Some pregnant women find that brushing their teeth, particularly the back teeth, can cause gagging. However, it’s important to brush all of your teeth to avoid tooth decay.

Some tips to help prevent gagging include:
  • Use a toothbrush with a small soft head, such as a brush made for toddlers.
  • Take your time. Go slowly when you brush.
  • It may help to close your eyes and concentrate on your breathing.
  • Try listening to music.
  • If the taste of the toothpaste causes you to gag, switch to another brand. Or brush your teeth with water and then use a mouthwash containing fluoride. Go back to brushing with toothpaste containing fluoride as soon as you can.

    3 ) Food cravings while pregnant
Some women have unusual food cravings while pregnant. If you have cravings for sugary snacks, it’s best to avoid them as it may increase your risk of tooth decay. Try to snack on foods low in added sugar instead.

If nothing but sweetness will satisfy your craving, try to sometimes choose healthier options, such as fresh fruit. Rinse your mouth with mouthwash containing fluoride or brush your teeth after having sugary snacks.


    4 ) Increase your calcium during pregnancy
During pregnancy, you will need to increase the amount of calcium you eat or drink to protect your bones and the needs of your developing baby.

Good sources of calcium include:
  • milk, cheese and plain yoghurt or sugar-free fruit yoghurt
  • calcium-fortified soy, almond or other types of milk, cheese and yoghurt if you can’t have dairy (choose products low in added sugar)
  • some types of nuts such as almonds

    5 ) Increase your vitamin D during pregnancy
Vitamin D helps the body to utilise calcium. Small amounts of sun exposure can help to support vitamin D levels. Take care not to get sunburnt.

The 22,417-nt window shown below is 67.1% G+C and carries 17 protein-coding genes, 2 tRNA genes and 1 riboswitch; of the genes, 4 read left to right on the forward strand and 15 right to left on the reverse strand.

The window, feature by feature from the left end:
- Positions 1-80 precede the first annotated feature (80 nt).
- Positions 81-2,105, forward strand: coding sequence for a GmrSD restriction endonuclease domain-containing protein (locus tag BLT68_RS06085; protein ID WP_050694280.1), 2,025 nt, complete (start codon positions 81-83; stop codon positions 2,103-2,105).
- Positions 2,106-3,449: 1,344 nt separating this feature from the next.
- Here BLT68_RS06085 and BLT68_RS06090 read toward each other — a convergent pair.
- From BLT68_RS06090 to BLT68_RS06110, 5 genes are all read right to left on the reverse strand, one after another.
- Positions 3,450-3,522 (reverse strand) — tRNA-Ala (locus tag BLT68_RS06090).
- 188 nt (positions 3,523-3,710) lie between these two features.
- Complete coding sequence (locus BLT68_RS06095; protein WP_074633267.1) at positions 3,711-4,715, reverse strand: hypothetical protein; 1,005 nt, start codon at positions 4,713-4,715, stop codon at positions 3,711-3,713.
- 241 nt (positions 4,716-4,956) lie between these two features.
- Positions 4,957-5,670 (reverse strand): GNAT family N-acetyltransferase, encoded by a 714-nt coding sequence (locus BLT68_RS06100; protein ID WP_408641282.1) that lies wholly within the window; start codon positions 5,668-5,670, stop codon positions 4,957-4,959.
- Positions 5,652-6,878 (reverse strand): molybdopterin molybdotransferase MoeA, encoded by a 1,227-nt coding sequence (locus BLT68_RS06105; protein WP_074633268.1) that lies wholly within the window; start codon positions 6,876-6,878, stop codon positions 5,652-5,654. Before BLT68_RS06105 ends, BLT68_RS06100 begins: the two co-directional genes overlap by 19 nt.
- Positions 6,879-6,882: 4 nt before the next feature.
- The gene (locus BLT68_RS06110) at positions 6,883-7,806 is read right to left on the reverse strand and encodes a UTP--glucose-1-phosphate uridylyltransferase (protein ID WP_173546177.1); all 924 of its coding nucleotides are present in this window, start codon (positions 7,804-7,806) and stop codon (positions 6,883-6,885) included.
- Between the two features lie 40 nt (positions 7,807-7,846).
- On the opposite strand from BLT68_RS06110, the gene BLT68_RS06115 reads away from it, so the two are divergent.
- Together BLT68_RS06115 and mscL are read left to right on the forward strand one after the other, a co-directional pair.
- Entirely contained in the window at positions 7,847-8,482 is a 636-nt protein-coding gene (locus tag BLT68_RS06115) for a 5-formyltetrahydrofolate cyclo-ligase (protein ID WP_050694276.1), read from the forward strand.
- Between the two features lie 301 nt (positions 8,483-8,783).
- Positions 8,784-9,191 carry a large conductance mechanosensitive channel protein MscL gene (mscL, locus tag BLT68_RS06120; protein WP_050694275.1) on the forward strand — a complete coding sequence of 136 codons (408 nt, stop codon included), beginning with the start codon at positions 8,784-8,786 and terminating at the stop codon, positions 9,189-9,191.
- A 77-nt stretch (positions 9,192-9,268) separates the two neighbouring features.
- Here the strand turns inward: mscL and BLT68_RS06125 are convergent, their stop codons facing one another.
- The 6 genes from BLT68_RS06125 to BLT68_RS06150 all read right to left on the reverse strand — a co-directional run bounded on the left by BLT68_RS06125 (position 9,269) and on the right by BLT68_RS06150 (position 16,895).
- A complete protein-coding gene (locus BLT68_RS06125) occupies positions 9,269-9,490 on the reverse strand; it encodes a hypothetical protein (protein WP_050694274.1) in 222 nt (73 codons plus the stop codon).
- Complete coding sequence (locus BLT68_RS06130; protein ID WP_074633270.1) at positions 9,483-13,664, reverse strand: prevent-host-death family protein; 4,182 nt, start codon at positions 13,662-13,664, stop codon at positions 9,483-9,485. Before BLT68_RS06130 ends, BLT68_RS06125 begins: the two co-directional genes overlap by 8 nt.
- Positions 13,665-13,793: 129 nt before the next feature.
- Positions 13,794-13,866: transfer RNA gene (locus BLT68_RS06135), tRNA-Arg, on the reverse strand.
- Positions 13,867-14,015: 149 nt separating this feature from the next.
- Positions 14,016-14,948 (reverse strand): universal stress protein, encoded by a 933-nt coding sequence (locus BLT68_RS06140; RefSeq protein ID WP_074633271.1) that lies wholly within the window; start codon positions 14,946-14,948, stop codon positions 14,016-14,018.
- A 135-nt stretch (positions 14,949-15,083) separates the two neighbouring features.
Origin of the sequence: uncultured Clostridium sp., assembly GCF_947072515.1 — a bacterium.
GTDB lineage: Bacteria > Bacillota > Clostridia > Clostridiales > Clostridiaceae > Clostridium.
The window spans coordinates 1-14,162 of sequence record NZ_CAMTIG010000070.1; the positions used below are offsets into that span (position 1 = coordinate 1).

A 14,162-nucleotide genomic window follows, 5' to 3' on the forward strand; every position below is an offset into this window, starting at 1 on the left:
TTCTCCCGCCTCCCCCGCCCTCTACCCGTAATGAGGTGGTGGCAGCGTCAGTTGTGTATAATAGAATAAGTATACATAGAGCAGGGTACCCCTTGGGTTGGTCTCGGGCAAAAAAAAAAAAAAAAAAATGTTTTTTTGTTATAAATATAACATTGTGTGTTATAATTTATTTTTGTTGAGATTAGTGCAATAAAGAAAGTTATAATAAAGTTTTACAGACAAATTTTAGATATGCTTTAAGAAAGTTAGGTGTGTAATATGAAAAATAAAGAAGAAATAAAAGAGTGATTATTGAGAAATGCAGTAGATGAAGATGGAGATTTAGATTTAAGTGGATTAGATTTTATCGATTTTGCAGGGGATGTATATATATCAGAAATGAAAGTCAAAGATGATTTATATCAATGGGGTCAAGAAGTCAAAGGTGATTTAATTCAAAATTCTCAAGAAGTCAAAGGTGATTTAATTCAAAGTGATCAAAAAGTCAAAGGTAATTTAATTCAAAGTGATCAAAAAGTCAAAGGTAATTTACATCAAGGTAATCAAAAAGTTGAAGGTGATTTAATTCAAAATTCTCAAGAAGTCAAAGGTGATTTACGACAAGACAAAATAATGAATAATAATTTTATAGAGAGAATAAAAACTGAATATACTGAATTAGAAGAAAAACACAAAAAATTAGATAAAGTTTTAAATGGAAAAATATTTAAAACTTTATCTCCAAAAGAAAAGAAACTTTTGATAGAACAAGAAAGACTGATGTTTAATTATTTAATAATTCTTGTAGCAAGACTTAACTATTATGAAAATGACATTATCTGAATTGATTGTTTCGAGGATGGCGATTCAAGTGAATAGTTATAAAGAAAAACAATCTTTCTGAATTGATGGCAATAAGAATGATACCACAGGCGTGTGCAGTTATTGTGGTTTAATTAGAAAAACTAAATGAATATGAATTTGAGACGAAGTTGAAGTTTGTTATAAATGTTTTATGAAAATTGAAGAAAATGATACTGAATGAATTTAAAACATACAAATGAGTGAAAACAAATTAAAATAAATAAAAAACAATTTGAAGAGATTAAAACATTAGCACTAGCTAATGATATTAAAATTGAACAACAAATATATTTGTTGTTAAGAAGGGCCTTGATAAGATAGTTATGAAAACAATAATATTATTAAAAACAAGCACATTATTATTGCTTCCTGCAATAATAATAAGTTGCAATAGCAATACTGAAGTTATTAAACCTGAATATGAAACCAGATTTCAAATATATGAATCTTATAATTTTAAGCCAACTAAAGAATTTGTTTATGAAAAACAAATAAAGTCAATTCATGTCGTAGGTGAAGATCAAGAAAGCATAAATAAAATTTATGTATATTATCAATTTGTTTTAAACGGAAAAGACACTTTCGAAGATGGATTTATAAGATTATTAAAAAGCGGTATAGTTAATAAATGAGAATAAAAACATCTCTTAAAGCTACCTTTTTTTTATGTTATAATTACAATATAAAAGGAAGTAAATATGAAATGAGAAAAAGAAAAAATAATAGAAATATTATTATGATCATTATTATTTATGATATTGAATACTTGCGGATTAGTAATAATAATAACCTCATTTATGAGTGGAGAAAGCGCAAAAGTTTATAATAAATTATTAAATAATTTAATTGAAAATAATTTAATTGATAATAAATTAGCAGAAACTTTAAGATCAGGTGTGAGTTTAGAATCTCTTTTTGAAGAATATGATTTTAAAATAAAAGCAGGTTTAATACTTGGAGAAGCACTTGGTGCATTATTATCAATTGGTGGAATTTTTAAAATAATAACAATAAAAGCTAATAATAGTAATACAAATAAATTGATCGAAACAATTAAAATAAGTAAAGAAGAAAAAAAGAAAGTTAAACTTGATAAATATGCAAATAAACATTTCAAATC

Good food sources of vitamin D include:
  • fatty fish, such as salmon, herring and mackerel (discuss with your doctor how much of the types of fish you can safely have during pregnancy)
  • eggs
  • Umargarinese a
  • vitamin D fortified milk (and alternatives)
  • breads and cereals.
If you’re not getting enough vitamin D from your diet, you can take supplements – ask your doctor or obstetrician if you need to take a vitamin D supplement.

What can you do to help prevent dental problems?

Here’s how you can help keep your teeth and gums healthy:

  • Brush your teeth with fluoride toothpaste twice a day and floss once a day. Use a toothbrush with soft bristles. Regular brushing and flossing can remove plaque and help keep your teeth and gums healthy.
  • If you can’t brush your teeth because of vomiting, use antacids or rinse your mouth with a mixture of 1 teaspoon baking soda in 1 cup of water. Rinsing can help reduce the amount of acid in your mouth. Antacids are medicines that help neutralize stomach acid. You can buy them over the counter without a prescription from your provider. But don’t take any medicine—even OTC medicine—without talking to your provider first.
  • Visit your dentist for a regular dental checkup every 6 months (twice a year), even during pregnancy. At your checkup, tell your dentist that you’re pregnant.
  • Eat healthy foods and limit sweets. Healthy foods include fruits and vegetables, lean meat, whole-grain breads and pasta and low-fat dairy products. Limit sweets and sugary foods and drink water instead of sugary drinks. Eating healthy foods helps give you and your growing baby important nutrients. Your baby’s teeth start developing between 3 and 6 months of pregnancy. Nutrients like calcium, protein, phosphorus, and vitamins A, C and D, help your baby’s teeth grow healthy.
  • Don’t smoke.
  • Talk to your dentist about how can you prevent dental problems during pregnancy? and other precautions to preserve your baby’s health and teeth.

    Call / WhatsApp to our office 7676719103 to know more or visit our website www.bharathdentalclinic.in